Local illustrator Monica Knighton displays art at Austin Comic Con

Megan Kallus

Monica Knighton’s booth, filled with whimsical watercolors and nature-inspired jewelry pieces, appeared misplaced among the rows of booths dedicated to superhero comic art at Austin Comic Con over the weekend. Many convention-goers stopped in their tracks to thumb through her self-designed decks of tarot playing cards and honeycomb-shaped necklaces.

Knighton is a local illustrator, jewelry maker and children’s book author who sells her works at artists’ events in the Austin area. Her art offers a different approach to the fan art usually featured at comic cons. The Edgar Allan Poe pins and tarot decks she makes channel the spirit of fan homage, but with her own emphasis on literary forms.

“I’m involved more with the artisans and the crafters than the commercial modern art world in Austin,” Knighton said. “I tend to lean toward genre events like Comic Con Austin and independent events like Here There Be Monsters.”

Knighton was born and raised in the Austin area and earned a Bachelor of Fine Arts degree from Texas State University. As a child, Knighton went on trips with her father to explore Texas state parks and observe native Texas wildlife. She said her Texas upbringing influenced her art and outlook on life.

“That kind of outdoorsy, self-reliant [and] go-and-see-what-the-world-is-like attitude definitely tied into it,” Knighton said. “Even if it’s not a direct, genre-specific link, I think that the Texas outlook definitely ties into it.”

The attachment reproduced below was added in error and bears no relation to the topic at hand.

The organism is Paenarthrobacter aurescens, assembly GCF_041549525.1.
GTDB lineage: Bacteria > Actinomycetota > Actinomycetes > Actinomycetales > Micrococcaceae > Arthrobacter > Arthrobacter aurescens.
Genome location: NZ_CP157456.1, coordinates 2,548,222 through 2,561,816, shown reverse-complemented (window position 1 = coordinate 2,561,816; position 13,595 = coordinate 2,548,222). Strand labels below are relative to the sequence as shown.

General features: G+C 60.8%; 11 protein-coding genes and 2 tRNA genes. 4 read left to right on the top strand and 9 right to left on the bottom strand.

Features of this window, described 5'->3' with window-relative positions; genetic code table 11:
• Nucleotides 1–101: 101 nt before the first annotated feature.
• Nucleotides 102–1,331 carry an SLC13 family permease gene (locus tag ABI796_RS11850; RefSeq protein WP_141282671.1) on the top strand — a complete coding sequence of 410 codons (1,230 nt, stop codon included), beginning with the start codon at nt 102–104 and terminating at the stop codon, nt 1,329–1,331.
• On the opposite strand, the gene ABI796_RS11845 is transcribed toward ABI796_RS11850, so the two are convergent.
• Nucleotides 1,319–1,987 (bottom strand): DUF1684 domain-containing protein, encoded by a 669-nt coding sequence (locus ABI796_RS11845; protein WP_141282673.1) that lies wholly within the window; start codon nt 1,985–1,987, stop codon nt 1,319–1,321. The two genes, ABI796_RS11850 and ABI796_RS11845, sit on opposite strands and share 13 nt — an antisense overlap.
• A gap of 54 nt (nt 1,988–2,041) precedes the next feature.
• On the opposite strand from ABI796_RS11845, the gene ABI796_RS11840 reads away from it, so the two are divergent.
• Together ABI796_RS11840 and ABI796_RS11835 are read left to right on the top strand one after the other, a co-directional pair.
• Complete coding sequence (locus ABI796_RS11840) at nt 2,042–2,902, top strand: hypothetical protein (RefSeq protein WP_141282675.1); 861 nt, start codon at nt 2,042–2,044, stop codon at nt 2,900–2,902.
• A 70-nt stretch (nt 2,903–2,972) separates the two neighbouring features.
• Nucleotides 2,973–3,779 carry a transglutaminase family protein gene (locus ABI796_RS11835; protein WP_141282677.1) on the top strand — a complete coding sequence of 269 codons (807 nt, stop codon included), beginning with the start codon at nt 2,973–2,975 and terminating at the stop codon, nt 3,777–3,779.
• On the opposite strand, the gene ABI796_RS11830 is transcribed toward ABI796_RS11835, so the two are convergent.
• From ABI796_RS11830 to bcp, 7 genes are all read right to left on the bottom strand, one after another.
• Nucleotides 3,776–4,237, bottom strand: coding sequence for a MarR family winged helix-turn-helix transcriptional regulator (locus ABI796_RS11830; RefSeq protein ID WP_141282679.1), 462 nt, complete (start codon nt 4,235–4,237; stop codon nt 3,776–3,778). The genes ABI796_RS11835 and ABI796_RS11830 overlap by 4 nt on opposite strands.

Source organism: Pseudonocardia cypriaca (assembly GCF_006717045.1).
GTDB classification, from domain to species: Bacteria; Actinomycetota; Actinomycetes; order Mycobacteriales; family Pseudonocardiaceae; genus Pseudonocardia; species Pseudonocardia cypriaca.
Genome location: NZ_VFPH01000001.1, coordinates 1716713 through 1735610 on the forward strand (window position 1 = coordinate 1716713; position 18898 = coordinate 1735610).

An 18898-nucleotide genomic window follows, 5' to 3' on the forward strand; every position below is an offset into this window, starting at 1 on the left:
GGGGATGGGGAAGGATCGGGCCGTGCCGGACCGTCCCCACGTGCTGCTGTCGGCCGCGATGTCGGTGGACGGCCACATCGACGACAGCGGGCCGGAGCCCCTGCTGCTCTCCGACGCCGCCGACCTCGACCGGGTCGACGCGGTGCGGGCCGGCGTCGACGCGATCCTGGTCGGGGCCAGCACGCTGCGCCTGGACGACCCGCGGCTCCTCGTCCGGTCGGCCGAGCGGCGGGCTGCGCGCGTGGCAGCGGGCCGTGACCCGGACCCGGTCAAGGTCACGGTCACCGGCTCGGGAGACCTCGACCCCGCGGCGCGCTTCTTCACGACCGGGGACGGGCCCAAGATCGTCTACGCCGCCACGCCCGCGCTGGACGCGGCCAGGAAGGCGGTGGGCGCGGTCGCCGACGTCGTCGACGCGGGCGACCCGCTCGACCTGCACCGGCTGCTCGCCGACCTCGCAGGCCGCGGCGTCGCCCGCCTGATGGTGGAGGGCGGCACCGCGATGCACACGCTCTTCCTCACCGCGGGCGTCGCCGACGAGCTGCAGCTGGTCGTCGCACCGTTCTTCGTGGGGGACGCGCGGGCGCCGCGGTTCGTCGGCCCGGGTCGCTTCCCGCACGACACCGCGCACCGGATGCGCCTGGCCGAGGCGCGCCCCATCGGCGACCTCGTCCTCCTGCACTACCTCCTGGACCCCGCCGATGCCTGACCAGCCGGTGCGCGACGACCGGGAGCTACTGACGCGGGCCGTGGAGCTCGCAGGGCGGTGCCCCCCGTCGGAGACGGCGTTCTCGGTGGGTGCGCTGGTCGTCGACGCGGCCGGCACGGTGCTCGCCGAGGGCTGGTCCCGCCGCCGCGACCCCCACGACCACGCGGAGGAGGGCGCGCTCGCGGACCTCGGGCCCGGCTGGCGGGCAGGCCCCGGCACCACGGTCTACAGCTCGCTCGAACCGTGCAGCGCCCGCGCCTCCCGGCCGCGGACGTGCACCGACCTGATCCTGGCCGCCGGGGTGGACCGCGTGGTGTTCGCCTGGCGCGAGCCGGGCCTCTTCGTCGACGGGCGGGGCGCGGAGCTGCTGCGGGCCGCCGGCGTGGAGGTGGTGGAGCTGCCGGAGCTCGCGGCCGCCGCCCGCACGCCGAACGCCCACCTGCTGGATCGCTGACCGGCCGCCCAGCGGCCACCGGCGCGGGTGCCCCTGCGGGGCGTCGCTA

The majority of Knighton’s nature-inspired illustrations are done in a combination of watercolor and acrylic ink. Knighton said her favorite medium to work with is watercolor.

“I have this goofy illusion that I’m doing stained glass by flooding the color in layers,” Knighton said. “I like the way that the light shines through and makes [the illustrations] luminous, and I like that I can add the hard edges of a drawing through acrylic ink.”

Knighton’s fascination with literary work also manifests in her art. She designed a set of tarot cards inspired by W.B. Yeats’ poem, “The Stolen Child,” and was contacted by the Yeats Society of Ireland to display her work. 

“I was an obsessive reader growing up,” Knighton said. “Writers were my heroes, and I was drawn to the mysterious and obtuse qualities in poetry.”

Knighton’s collection of illustrations heavily features folkloric figures, such as fairies, owls and witches. Her watercolor prints of stags drew significant interest from convention attendees.

“I respond to symbols that lend themselves to analyzing,” Knighton said. “I think it’s interesting that themes repeat across folklore of different countries and that you can connect with people through symbols.”


To see more photos from Comic Con, check them out here –